Editor's Notes

Julie Whitman Kline

Be Involved

It's As Good For You As It Is For Others

My parents were, and still are, the most meaningful influence in my life. They taught me the value of being involved. Both of them were active in their community and worked to support the causes they believed in. My mother served on the committees of a number of community organizations including the Salvation Army. When my dad felt the need to make something happen, he would immediately get involved in the specific organization that had the power to influence change. He used to say to me “Julie, remember every voice makes a difference. If you don’t get involved, you can’t complain about the outcome.” Words to live by.

Now that I’m grown with a family of my own I see how true that is. With three active children participating in a variety of sports, school and church activities, I see the impact being involved has on them. They’re developing a sense of purpose and belonging. They’re learning compassion by serving others. I admit, as a working mom, there are times I feel like there aren’t enough hours in the day. But my husband Bill and I have worked out a plan. We act as a team sharing family and work responsibilities, we support and encourage each other and our children to become active participants in life. I think it’s one of the most important lessons you can teach your children and you start by setting the example.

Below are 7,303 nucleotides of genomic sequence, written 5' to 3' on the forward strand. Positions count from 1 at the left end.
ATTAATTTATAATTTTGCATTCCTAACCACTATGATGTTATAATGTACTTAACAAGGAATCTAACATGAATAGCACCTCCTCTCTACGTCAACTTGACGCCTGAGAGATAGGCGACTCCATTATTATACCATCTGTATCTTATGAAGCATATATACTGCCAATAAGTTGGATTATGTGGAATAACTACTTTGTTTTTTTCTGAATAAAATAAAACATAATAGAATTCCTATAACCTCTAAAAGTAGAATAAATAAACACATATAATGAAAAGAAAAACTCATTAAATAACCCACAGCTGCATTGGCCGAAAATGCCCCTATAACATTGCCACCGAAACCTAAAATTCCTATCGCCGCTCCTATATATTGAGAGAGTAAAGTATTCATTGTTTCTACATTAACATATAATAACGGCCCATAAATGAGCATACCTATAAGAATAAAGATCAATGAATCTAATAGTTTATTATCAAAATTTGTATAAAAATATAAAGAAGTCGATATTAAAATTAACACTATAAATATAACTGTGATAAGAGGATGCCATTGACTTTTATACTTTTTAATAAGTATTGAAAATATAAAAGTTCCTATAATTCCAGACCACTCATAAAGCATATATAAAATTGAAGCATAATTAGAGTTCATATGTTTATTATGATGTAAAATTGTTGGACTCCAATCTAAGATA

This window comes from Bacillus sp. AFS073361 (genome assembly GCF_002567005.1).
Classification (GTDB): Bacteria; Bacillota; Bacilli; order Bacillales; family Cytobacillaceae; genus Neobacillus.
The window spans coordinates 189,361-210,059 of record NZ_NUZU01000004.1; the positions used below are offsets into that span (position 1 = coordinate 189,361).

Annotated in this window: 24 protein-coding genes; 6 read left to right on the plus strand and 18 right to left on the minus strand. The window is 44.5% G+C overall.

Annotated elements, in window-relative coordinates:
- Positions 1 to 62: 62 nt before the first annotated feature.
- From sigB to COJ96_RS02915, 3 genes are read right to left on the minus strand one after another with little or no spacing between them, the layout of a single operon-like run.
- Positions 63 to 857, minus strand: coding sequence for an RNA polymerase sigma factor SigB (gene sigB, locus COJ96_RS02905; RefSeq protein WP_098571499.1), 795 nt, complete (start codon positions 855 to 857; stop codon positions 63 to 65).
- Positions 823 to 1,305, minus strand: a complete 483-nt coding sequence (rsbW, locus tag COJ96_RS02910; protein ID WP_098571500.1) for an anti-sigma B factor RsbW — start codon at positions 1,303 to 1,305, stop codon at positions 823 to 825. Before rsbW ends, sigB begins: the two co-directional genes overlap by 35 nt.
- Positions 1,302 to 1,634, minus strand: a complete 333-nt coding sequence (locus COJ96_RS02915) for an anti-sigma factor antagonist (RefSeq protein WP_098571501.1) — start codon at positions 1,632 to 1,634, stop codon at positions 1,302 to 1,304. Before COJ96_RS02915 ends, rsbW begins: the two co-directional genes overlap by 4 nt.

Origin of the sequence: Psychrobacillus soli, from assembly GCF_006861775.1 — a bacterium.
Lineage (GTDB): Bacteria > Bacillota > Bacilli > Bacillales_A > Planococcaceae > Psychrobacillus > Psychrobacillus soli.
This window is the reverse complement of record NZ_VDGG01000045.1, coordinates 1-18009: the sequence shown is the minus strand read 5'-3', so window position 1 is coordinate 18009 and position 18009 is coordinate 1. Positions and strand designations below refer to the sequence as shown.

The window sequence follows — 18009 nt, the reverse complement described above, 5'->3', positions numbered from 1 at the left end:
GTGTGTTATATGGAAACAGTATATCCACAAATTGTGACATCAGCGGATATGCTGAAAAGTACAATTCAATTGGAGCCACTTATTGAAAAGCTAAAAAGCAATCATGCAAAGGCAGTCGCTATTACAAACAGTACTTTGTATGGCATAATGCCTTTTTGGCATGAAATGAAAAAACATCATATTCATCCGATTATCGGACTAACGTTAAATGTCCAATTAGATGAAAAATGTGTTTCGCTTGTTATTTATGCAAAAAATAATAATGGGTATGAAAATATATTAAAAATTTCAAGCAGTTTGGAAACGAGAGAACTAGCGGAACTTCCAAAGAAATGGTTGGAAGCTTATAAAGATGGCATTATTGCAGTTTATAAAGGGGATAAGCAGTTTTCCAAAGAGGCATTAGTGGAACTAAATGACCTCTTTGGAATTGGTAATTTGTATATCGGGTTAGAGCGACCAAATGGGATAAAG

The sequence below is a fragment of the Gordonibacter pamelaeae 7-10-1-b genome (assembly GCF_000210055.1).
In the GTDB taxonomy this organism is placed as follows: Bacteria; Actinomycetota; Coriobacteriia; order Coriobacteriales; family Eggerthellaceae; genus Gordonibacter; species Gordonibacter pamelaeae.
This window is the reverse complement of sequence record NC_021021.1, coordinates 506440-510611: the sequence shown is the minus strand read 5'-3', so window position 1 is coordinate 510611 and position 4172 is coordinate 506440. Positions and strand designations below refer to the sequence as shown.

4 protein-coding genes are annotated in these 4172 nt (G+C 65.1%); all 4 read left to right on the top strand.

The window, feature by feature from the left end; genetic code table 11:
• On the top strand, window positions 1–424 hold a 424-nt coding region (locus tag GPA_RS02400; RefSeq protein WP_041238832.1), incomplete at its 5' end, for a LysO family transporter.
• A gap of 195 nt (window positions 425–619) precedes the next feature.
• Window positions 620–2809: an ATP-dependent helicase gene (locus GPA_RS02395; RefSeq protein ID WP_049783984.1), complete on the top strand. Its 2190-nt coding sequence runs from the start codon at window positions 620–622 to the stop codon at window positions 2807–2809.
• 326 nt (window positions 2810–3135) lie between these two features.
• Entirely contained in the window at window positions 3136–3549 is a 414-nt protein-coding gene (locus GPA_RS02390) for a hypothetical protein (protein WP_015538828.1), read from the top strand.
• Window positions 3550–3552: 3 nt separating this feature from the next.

There are many ways to become involved. You can give of your time by attending meetings and events; you can support your cause financially by donating money or raising money at fundraising events; you can create awareness by sharing information and spreading the word through the internet, speaking to friends and family or lecturing or writing on the topic; you can canvas your community with telephone calls. We see this happening every day when people become involved in politics. Don’t forget the politics of your own life.

The benefits are enormous. Becoming involved provides a real personal sense of satisfaction in knowing that you’re making a difference; your voice is heard; you expand your social network of like-minded people and make new friends; you learn new skills or maintain existing ones and expand your work experience.

Another positive side effect of being involved is that when you spend time helping others it can also be good for your health. Research has shown that volunteering activities can improve your mood, strengthen your body and reduce stress. People who engage in life have also been found to recover more quickly from illnesses, sleep better and generally have healthier immune systems compared to people who isolate themselves.

The articles in this issue are all written by people who have engaged themselves in a cause—their cause. They freely share their viewpoint and passion. I encourage you to do the same. Whether it’s the food you and your family use to nourish your bodies or the political climate of your state and our nation, there is room for each person to define their position, contribute to their cause and make a difference. And the end result is positive because it makes life better for all. Be Involved. You’ll be glad you did